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Detection and Response or Prevention through Deception?

The California Data Breach Report for 2016 identifies malware and hacking as the greatest threat both in the number of breaches and the number of records being breached. This is a growing problem compared to other types of breach, increasing by 13 percent in the past four years, from 45 percent of breaches in 2012 to 58 percent in 2015.

In response to this threat Gartner identifies that worldwide cybersecurity spend topped $75 million in 2015.  According to researcher MarketsandMarkets that spending will soar to $101 billion in 2018, and hit $170 billion by 2020. The justification for this massive growth comes from the escalation in the cat and mouse game between the attacker and target which has created a complex, technically challenging environment.

This spending increase has created a significant industry for Detect and Response vendors which sell their products upwards of a million dollars for large enterprises. This is not counting the cost of implementing the complex solutions and building a staff to support such technologies. These numbers seem to apply equally to vendor solutions built in the cloud or on premise as detection is expensive and fraught with false positives which dramatically increases cost of response. Mandiant / FireEye has found the time, in average, to detect a breach in 2015 was 205 days with an average cost of remediation according to Ponemon at $640,000 over 31 days. Good work if you can get it at $20,000 a day!

So what is the choice security pros must make? In order to control spending there has to be a paradigm shift from Detection and Response to Prevention which will in turn help lower security spending.

The basic block and tackling of security must be in place with patching, visualization, asset identification, and network segmentation leading the charge. This helps decreases the attack surface for potential hackers but let’s be clear this only serves to create the lanes in which to breach the environment.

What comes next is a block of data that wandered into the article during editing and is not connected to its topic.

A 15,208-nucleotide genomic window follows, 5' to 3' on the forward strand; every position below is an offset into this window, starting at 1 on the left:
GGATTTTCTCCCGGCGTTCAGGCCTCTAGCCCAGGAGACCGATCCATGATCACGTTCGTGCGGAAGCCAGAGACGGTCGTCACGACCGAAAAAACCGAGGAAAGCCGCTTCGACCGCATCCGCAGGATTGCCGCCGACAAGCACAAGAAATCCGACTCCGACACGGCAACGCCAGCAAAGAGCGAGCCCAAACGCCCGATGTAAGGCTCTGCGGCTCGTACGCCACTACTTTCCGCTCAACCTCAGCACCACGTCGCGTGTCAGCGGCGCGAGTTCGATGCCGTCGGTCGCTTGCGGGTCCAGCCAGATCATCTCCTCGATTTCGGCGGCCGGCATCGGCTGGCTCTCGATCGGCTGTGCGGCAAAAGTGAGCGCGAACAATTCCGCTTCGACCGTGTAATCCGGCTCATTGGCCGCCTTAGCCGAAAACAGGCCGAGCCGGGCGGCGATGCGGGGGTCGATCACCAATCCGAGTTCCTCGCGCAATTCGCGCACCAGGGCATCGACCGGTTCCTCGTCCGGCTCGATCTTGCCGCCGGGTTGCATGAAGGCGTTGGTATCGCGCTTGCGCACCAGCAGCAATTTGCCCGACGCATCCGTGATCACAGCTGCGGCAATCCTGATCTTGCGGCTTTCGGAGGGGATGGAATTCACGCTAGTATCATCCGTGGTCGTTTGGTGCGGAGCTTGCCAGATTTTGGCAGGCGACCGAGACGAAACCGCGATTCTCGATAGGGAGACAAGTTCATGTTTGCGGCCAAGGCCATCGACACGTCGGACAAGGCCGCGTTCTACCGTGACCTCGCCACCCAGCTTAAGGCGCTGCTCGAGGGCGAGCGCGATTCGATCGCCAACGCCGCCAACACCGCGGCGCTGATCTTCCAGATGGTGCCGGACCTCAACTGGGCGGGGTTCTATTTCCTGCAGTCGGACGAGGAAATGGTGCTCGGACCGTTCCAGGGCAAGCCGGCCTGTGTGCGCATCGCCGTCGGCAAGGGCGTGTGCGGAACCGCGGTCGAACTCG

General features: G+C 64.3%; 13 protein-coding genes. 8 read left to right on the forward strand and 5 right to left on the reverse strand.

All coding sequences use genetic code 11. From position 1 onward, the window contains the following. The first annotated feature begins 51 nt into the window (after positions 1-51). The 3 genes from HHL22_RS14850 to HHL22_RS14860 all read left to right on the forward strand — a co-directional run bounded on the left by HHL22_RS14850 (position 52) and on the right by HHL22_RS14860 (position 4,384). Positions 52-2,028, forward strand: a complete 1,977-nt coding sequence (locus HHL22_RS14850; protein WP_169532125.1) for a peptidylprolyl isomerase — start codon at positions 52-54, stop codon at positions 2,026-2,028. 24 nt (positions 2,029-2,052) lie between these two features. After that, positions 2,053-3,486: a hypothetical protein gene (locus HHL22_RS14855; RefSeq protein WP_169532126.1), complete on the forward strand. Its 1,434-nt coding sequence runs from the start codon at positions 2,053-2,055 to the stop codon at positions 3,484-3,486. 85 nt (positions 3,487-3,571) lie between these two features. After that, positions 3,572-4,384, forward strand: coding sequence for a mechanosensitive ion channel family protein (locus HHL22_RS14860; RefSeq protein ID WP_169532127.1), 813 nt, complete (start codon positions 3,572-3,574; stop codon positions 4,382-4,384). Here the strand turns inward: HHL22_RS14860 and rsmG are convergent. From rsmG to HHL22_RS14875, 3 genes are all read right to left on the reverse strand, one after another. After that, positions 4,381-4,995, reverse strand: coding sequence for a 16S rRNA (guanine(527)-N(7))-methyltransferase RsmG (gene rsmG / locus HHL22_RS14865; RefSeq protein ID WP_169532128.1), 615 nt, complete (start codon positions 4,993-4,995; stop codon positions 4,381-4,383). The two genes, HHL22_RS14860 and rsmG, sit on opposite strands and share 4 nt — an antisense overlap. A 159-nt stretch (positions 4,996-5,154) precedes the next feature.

The attacker will use evasion techniques to penetrate known defenses artfully evading detection. Yes, you have been breached! This applies equally to APT, Remote Access Trojans, Spyware, Ransomware, Banking Trojans and others. The end result is to find a suitable host to unload the damaging payload and steal or encrypt the intended target. Blogs on this can be found at many of the well know incident response vendor’s websites as they break down the attacks found with the vulnerabilities used to breach. By the way, a couple tweaks to detected code and the malware can be reused again without detection.

While the market for detection of breach activity is not dead a new layer of true prevention technology is needed. The ability to deceive the malware during the attack thus never allowing the payload the install seems to be a growing trend. Gartner has specifically started to cover this capability in a research paper referred to as ”Endpoint EPP and EDR Response Providers could deceive the malware and attacker.” While Gartner is in early investigation of this technology Minerva Labs is making this capability a reality today for customers.

Utilizing preventative deception technology provides a measurable impact on the security of an organization because the evasive malware is stopped earlier in the chain thus active breach does never occurs. The Malware is now rendered inert with the exact location being pinpointed. In turn, this greatly reduces the cost of remediation with accurate and easy response achieved as it has come after the malware has been stopped prior to installation at on the host.

The great part about this approach is current security solutions become more effective and your environment is protected against the most aggressive and evasive attacks. The value proposition of moving to the next generation end point tools can be fraught with error for only a marginal increase in detection. It is my premise that security team need to figure out new ways to provide true prevention to reduce the cost of cybersecurity. If they can do this within the infrastructure they have already made investment, then this premise holds even more potential.

The choice is yours prevent then detect or keep detecting after the breach and pay to cost of response.

 

 

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